GOP Senator: ‘News Flash for Everybody,’ Trump ‘Is Being Successful’

Georgia lawmaker blasts disconnect 'between the establishment in Washington and people back home'

Sen. David Perdue (R-Ga.) offered a “news flash” to the Democrats, mainstream media and Never-Trump members of the Republican Party, saying during an interview Tuesday on “The Laura Ingraham Show” that President Donald Trump “is being successful” in the face of unprecedented obstacles.

Perdue, who co-sponsored the merit-based immigration RAISE Act with Sen. Tom Cotton (R-Ark.) last week, said there is a “disconnect inside the Republican caucus” and a “disconnection between the establishment in Washington and people back home.” Noting that members of his own party have criticized the Trump-backed RAISE Act and predicted its failure in a Senate where the GOP holds a 52-seat majority, Perdue said the party has reached “a moment of truth.”

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“It is a perfect example, Laura, of what you speak about a lot. And that is the disconnection between the establishment in Washington and people back home,” he said. “People in Washington just can’t understand how Donald Trump got elected. Look, this guy is making great progress in the first six months. I mean, the results are overwhelming. If a Democrat were getting these kind of results, the press would be going crazy.”

“You know, and what we see here is bureaucrats in Washington and politicians who are saying, ‘Well, we’ll outlast this guy. You know, he’s not going to be successful.’ Well you know what, I’ve got a news flash for everybody: He is being successful,” Perdue added.

Noting that Trump reached his 200th day in office Monday, the Georgia senator said that consumer confidence has reached a 13-year high, and illegal southern border crosses have decreased by 60 percent under Trump’s administration, among other successes apart from Congress.

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“[Trump’s] just getting started. And he’s fighting the media in Washington, and he’s fighting a lot of people in his own party, as evidenced by what happened recently in the Senate’s health care vote,” Perdue said, pointing to Senate Majority Leader Mitch McConnell’s (R-Ky.) repeated failures to corral 50 of his 52 GOP senators into supporting various attempts to repeal and replace Obamacare.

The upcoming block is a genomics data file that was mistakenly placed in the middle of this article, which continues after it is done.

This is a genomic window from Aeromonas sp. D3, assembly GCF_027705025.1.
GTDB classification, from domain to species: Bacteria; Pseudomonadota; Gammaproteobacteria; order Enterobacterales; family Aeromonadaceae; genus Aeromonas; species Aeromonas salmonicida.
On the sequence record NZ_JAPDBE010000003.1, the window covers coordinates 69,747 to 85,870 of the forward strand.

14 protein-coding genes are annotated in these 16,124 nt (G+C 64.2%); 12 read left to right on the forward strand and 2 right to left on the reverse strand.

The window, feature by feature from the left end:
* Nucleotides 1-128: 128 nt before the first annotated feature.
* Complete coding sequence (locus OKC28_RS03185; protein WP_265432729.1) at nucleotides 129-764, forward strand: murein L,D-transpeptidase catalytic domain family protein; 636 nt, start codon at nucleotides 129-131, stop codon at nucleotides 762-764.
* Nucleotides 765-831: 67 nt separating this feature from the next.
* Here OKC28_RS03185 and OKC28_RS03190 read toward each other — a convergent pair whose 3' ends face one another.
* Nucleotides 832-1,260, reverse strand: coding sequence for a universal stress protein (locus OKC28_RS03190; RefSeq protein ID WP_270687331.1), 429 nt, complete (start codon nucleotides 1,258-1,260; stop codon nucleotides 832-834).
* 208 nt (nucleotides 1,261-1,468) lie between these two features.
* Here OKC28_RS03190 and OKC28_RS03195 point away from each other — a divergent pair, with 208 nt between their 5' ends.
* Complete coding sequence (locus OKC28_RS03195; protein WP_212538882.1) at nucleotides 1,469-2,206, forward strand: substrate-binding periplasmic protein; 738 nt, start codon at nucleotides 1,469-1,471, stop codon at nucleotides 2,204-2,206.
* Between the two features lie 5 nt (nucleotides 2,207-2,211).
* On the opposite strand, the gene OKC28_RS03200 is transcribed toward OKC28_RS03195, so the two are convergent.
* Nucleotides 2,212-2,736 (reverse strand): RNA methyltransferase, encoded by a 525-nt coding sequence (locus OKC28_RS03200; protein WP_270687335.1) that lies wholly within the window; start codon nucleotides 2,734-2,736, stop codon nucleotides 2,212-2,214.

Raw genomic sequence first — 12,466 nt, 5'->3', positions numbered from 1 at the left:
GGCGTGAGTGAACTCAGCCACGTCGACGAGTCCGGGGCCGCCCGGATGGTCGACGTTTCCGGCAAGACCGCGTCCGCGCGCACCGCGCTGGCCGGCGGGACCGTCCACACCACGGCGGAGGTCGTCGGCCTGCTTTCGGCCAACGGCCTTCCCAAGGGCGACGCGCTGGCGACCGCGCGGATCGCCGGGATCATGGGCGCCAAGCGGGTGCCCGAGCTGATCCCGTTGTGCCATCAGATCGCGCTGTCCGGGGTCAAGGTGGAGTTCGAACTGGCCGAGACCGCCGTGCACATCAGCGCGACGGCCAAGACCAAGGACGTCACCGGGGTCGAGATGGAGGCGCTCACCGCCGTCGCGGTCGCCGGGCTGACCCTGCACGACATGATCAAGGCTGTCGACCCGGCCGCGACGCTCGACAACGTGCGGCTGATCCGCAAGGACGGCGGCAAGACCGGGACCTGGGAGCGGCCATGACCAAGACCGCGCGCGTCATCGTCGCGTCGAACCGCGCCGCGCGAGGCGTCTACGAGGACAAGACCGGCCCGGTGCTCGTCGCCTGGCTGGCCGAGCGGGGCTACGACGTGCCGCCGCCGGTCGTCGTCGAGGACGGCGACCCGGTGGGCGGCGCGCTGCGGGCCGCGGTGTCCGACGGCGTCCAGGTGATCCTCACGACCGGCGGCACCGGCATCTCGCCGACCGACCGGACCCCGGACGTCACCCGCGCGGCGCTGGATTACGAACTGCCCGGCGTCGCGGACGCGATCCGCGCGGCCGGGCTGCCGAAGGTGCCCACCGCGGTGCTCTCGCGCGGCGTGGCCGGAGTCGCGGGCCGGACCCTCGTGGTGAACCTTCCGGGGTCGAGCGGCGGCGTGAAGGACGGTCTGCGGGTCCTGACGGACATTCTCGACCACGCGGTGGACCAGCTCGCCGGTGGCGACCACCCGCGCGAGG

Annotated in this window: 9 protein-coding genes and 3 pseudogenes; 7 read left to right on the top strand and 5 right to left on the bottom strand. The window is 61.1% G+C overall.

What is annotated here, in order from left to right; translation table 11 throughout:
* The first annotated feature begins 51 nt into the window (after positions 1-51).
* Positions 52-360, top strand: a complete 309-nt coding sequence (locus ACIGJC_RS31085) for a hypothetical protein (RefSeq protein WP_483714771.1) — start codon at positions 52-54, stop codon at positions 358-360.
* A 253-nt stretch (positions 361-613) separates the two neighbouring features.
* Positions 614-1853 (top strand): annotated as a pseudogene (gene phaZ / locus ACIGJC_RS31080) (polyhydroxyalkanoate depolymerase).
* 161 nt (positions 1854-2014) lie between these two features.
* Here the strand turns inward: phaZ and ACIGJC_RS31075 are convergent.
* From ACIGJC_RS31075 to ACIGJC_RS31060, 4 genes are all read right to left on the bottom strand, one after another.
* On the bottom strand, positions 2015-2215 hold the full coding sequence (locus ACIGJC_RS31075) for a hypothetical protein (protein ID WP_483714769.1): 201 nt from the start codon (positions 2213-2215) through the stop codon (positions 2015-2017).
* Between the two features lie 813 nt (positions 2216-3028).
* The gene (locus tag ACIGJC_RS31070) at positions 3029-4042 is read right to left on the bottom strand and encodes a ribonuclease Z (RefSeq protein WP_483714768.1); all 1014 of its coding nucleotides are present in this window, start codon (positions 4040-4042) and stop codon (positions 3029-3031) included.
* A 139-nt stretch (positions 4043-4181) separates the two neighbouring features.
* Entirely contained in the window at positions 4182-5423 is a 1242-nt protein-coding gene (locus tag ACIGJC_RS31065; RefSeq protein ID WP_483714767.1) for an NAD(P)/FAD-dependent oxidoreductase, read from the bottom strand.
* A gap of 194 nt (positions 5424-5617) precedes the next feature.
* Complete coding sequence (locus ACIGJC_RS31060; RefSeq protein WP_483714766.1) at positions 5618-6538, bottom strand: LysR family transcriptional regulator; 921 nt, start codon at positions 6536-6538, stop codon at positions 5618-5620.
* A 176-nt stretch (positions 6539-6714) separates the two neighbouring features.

“There’s a disconnect inside the Republican caucus. I mean, we have a Republican in the White House. We’re acting like it’s someone from another party on some of these issues,” he said. “And quite frankly, I think there are some people in our caucus who are sitting around waiting for him to fail. And that’s not good enough. We are at a moment of truth in America.”

This “moment of truth,” Perdue said, should be when conservative values are brought to the forefront of the national conversation and championed by the White House and the GOP majorities in both the House and the Senate.

“What we’ve come to, Laura, after a hundred years and certainly after eight years of the last president — we have proven over and over again that these great, sweeping liberal progressive programs have failed,” he said. “And now we’re at a moment of truth to prove possibly that the conservative values are the way to go. And yet we have people in our own caucus still debating those.”

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As for the RAISE Act and the problem of corralling 50 U.S. senators into supporting immigration reform, Perdue noted that “the people in Congress, the people in Washington tend to go for these comprehensive, sweeping solutions to the entire thing. That’s never worked. It won’t work this time.”

“So all we’ve done is carved out the green card piece of immigration. That’s all we’ve done,” he said of the RAISE Act. “And so what we’ve done is modeled this after something that Canada and Australia have already proven worked over the last few decades, and it’s a merit-based system.”

For those balking GOP senators such as Marco Rubio (Fla.) and Lindsey Graham (S.C.), who have expressed their concerns over the RAISE Act’s merit-based qualifications, Perdue recommended that they actually read the bill first before bucking party lines and abandoning their Republican president’s legislative agenda.

(photo credit, homepage and article images: Gage Skidmore, Flickr)

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